Nicolas Raskin impressed greatly in the middle of the park. Souttar did well, his fatal lapse in concentration aside, in difficult circumstances after being drafted in for the injured Connor Goldson. And skipper Tavernier led by example. They were far less passive than they had been in the Viaplay Cup final defeat at Hampden back in February.     

There were once again signs that Rangers are improving. Still, they were nowhere near good enough in attack or defence. They lacked a cutting edge in the final third and made far too many sloppy errors at the back. Their substitutes, too, failed to make a significant impact.

Beale’s contention that Jota had handled after his centre half Ben Davies had tried, and failed, to head the ball to safety before the third goal of the afternoon was, quite frankly, ridiculous. But he was spot on when he admitted that he needs to strengthen further in the summer. Substantial investment is required if they are to challenge for silverware next term.

Celtic, who can eclipse the record points total of 106 that was set by Brendan Rodgers’ all-conquering team back in 2017 if they win all their remaining games, are currently superior and stronger in every department than their nearest challengers.

Postecoglou was able to remove Aaron Mooy, who looked distinctly out-of-sorts after nearly a month on the sidelines, and put on Tomoki Iwata early on in the second-half without it affecting his side’s overall display.

Hyeon-gyu Oh, Sead Haksabanovic, David Turnbull and Alexandro Bernabei replaced Jota, Matt O’Riley, Jota and Furuhashi respectively and ensured that the hosts maintained their relentless intensity until the death.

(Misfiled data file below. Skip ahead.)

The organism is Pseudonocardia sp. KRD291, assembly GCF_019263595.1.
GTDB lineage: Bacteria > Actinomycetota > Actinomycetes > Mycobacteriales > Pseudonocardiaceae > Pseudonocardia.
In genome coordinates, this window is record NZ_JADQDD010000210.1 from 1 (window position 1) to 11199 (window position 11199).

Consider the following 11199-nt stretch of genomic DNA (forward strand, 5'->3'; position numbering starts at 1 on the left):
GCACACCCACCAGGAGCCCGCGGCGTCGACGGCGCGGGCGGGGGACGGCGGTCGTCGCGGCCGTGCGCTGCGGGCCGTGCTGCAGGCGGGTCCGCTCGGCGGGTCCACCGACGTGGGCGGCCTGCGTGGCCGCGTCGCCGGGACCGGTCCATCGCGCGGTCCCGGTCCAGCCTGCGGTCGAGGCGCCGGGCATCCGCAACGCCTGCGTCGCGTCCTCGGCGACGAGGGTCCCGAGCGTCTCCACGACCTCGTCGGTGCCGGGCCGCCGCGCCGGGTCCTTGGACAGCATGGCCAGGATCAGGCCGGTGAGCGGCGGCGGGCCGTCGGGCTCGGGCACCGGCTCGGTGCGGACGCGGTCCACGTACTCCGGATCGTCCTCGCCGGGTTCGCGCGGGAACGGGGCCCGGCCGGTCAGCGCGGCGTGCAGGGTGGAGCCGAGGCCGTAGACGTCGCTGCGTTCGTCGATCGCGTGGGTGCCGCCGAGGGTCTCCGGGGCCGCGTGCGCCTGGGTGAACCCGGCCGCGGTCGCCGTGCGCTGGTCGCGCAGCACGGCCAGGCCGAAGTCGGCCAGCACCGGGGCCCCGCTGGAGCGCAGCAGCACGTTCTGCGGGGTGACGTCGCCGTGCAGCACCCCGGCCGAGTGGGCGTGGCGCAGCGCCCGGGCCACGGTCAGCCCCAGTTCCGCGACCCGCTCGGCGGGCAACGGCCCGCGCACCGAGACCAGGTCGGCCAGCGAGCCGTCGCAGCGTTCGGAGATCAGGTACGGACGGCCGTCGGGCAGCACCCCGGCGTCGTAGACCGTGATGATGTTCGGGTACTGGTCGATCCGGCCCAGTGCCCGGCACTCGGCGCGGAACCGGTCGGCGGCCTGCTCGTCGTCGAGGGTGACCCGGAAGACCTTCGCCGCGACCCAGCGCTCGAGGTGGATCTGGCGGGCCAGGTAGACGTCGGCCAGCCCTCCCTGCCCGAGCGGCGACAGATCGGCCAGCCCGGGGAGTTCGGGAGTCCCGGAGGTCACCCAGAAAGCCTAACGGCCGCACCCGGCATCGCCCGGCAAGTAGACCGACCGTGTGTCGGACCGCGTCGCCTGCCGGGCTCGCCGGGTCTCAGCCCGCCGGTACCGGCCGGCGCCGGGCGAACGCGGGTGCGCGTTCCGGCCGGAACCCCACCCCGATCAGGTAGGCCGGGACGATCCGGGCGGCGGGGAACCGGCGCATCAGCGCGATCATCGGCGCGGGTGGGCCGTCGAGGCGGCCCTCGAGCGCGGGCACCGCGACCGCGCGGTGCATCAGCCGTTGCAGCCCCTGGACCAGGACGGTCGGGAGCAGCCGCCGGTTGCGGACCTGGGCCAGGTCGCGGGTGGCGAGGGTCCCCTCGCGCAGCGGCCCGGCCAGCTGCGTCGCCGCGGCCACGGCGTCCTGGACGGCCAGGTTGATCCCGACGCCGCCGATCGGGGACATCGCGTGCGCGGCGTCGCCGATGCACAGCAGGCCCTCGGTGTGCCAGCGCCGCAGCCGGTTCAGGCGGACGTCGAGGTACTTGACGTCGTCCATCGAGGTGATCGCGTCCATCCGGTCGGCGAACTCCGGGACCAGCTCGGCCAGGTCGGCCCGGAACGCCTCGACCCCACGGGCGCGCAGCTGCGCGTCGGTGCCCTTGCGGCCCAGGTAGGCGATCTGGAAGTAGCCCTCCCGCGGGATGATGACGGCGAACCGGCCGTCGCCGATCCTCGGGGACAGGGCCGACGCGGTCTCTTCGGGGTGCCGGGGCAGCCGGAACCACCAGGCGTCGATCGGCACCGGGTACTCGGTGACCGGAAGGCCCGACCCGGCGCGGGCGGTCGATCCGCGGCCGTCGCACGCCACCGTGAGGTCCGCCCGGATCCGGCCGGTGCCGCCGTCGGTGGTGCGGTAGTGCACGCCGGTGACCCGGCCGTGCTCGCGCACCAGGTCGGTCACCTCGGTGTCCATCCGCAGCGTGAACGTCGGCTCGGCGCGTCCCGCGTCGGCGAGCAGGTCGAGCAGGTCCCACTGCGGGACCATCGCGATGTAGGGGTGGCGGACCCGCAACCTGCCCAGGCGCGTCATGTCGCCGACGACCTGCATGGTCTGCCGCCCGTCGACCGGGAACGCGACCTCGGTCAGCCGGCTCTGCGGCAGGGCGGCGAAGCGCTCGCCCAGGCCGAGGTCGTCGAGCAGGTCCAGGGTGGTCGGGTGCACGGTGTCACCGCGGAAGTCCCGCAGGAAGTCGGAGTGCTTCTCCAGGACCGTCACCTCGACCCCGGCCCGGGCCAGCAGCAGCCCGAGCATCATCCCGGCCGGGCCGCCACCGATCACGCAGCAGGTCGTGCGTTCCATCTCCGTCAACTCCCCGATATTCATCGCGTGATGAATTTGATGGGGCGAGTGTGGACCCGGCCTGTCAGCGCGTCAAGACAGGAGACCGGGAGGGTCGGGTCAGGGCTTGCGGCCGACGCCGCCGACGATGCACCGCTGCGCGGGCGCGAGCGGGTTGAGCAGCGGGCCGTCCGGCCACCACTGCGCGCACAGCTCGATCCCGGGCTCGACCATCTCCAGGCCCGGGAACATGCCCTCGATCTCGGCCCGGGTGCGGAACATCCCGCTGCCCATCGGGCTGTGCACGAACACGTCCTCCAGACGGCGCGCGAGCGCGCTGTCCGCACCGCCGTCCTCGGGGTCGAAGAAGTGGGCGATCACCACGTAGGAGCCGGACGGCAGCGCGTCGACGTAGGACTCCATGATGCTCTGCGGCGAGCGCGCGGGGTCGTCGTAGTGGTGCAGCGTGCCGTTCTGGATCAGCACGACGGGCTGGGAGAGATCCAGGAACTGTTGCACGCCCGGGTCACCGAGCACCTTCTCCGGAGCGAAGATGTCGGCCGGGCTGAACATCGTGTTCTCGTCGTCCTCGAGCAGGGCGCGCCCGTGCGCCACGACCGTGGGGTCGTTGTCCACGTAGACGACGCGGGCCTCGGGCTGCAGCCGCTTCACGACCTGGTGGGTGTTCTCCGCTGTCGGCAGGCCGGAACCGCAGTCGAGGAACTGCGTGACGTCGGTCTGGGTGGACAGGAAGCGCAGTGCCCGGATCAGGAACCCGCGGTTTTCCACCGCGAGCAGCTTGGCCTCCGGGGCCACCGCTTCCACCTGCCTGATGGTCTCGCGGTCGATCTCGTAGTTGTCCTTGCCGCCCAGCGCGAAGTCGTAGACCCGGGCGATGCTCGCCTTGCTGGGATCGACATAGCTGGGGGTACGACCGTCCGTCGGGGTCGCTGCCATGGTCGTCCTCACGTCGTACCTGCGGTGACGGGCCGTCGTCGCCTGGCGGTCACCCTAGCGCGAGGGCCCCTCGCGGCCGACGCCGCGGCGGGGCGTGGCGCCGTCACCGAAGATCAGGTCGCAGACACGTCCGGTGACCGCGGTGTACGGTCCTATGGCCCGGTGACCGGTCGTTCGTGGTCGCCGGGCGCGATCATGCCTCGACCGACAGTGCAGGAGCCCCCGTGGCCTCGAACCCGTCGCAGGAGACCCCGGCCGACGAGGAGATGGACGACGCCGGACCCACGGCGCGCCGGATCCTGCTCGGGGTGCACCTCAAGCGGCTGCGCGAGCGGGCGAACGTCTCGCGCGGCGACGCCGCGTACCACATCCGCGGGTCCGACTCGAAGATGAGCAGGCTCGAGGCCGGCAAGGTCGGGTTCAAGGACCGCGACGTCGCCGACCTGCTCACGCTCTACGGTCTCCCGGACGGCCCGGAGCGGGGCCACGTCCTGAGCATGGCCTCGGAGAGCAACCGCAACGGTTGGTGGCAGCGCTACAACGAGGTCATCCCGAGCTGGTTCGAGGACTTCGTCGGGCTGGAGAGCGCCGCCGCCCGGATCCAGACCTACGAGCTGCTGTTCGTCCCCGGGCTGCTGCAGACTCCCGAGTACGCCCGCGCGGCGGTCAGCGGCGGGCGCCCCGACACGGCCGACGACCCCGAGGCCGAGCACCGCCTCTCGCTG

Even if certain key men depart this summer – and developing raw talent and then selling them on at a profit has been their business model for some time – they will be well placed to maintain their domestic dominance.

The impression that Johnston has made since replacing Josip Juranovic at right back in January has underlined how good their recruitment is these days. The Canadian internationalist was immense at the weekend and was a deserved recipient of the Man of the Match award.          `

Sky Sports reported on Saturday night that Rangers will write to the SFA asking for an explanation about why Morelos’s goal was not allowed to stand. There is no doubt that contact on Johnston was minimal and that the defender went down easily. But he definitely had two hands placed his back. Clancy, then, could hardly book him for diving. 

If you were of a cynical nature, you might suspect that the vocal gripes about a referee’s performance which are often aired by managers and players in the wake of bad result are designed to deflect attention away from their own shortcomings.

Rangers should redouble their efforts and focus on halting Celtic’s bid to land a fifth treble in seven years with a victory in the Scottish Cup semi-final at the end of the month instead of bemoaning how hard done by they were.

However, it will take more, much more, than one cup win to shift the balance of power in Scottish football on the evidence of Saturday’s events.